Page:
The University’s student-led sustainable clean-out service collected a record number of donations this spring.
Students leaving their residence halls dropped off more than 50,000 pounds of donations last month for Green Move-Out, an annual food, clothing and home goods collection drive at the end of the spring semester. Officials and student leaders attributed the record collection – a more than 20 percent increase since last year – to two student organizations’ revamped social media campaigns promoting the project.
The clothes, non-perishable food items, bedding, lamps, books and other accepted donations were delivered to local charities, like GW Veterans and the Capital Area Food Bank, a D.C. food pantry.
University spokeswoman Maralee Csellar said that while there were likely many reasons for the increased number of donations this year, one of the biggest factors was the University’s partnership with Campaign GW, a student organization that advocates for sustainable living. The organization advertised the program for the first time this year, launching an Instagram campaign promoting the move-out in April, she said.
The campaign featured graphics and photos of Green Move-Out volunteers posted with captions encouraging students to participate. This year, more than 100 students volunteered to work three or more shifts, Csellar said.
She said the student group sent emails to students in each residence hall and tabled in Thurston Hall to promote the initiative. Campaign GW also partnered with the Residence Hall Association to reach a larger group of potential donors and volunteers, Csellar added.
“A key factor was Campaign GW’s increased involvement in marketing and promotion of this year’s Green Move-Out throughout April to ensure students knew that their donations are truly making a positive impact on people who are in need while also helping reduce contributions to the waste stream,” she said in an email.
Csellar said that this year, officials also improved the way donated goods were transported from residence halls to the vehicles delivering the items to the charities. Shift leaders “focused on a more efficient bagging and removal of items” from drop-off sites around campus, resulting in more space for donations in bins, she said.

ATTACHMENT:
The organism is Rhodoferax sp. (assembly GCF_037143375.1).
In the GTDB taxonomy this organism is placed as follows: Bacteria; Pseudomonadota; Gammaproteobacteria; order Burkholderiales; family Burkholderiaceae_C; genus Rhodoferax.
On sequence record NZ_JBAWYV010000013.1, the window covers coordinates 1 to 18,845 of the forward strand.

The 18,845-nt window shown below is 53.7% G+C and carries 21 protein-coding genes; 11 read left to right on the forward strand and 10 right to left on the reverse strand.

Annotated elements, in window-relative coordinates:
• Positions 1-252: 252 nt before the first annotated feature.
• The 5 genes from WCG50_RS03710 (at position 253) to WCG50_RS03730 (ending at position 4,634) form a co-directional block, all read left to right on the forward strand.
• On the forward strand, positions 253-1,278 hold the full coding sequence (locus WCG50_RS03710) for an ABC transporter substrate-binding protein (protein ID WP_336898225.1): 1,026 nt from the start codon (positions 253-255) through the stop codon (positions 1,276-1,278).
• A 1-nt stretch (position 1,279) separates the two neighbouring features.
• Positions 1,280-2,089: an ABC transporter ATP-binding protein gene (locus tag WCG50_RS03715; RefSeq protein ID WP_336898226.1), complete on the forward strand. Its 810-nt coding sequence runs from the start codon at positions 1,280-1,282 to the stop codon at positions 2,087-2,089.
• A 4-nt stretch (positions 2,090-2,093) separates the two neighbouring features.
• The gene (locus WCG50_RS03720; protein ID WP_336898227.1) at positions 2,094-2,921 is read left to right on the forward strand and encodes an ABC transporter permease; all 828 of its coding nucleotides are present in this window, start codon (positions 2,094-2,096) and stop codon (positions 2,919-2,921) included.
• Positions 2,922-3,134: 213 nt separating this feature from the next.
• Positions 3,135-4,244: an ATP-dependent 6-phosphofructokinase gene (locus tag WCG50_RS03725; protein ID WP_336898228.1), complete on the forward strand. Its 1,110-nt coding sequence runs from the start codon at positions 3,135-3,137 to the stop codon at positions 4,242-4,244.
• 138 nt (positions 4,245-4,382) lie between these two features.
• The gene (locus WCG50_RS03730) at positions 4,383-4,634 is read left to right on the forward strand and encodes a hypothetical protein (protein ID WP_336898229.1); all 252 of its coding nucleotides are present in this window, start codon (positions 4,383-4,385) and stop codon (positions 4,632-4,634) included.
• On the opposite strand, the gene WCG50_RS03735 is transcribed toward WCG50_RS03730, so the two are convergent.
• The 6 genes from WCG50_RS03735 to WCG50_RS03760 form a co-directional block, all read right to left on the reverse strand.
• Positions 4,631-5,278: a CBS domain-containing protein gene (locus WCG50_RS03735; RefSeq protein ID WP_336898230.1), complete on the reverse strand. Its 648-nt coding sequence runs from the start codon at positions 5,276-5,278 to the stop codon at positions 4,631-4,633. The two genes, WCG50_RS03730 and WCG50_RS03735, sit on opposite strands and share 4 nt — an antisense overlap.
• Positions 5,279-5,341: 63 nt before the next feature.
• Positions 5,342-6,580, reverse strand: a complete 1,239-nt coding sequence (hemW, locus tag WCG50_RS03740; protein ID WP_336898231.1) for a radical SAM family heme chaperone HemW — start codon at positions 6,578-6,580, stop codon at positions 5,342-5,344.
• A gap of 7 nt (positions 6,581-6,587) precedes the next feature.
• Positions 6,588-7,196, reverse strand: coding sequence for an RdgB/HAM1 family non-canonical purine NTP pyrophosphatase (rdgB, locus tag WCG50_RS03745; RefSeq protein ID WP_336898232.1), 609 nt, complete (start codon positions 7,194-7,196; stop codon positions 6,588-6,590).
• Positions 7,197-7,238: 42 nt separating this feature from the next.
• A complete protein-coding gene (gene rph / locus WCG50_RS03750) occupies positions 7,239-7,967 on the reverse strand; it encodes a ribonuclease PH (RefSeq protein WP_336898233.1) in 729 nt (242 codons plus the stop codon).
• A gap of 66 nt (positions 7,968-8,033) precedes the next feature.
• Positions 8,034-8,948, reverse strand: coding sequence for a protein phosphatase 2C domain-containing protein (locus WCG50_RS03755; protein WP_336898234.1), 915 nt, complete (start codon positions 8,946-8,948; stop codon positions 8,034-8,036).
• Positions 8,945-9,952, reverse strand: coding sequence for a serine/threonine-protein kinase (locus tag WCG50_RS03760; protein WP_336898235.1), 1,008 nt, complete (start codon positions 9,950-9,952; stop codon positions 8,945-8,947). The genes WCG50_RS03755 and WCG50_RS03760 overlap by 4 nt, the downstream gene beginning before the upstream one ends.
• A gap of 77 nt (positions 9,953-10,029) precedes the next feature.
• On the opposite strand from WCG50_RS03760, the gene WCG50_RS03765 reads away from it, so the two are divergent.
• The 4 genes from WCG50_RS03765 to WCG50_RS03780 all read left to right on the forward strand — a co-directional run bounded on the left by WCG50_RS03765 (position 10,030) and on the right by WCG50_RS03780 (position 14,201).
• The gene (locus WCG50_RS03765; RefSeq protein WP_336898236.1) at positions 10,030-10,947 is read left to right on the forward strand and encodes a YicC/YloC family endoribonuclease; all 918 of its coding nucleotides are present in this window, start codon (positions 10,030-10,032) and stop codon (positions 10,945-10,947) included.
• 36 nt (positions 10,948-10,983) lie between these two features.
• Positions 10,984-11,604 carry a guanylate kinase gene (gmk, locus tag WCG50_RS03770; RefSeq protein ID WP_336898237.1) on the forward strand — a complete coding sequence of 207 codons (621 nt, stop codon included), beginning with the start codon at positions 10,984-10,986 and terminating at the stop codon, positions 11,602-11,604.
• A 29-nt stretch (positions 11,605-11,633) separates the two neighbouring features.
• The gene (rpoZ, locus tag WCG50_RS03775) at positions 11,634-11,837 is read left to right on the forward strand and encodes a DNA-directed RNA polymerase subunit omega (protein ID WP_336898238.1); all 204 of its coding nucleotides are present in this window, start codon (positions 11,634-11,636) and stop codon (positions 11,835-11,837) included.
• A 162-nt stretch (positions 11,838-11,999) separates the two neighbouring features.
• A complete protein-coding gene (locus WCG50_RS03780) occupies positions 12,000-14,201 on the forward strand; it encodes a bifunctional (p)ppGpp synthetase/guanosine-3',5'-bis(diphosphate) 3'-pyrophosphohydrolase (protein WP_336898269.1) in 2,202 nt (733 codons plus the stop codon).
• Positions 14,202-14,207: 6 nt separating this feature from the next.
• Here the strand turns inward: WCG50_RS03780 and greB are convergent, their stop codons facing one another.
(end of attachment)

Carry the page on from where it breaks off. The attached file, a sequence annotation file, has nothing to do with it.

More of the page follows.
Green Move-Out began in 2007 as a student-led initiative to make the move-out process more environmentally friendly. The service stockpiled upward of 3,000 pounds of donations during its initial years, but that number skyrocketed to more than 50,000 pounds this spring, according to a tweet posted after Green Move-Out tallied the number.
Colin O’Brien, the student coordinator of Campaign GW, said the organization relied on email and social media platforms like Instagram and Facebook to promote the initiative, where the group posted photos of volunteers to spread awareness about the clean-out.
“Having Campaign GW involved in Green Move-Out this year proved to be very successful for raising awareness about the program and gathering a substantial increase in donations,” O’Brien said in an email.
RHA President SJ Matthews said her organization’s partnership with Campaign GW helped ensure the success of the move-out this year because the two groups worked together to advertise the program to a wider audience. The RHA used its social media accounts and residence hall council meetings to promote Green Move-Out, she said.
“Between RHA and Campaign GW, we were able to get the word out to more people on campus, which contributed to the rise in donations,” Matthews said in an email.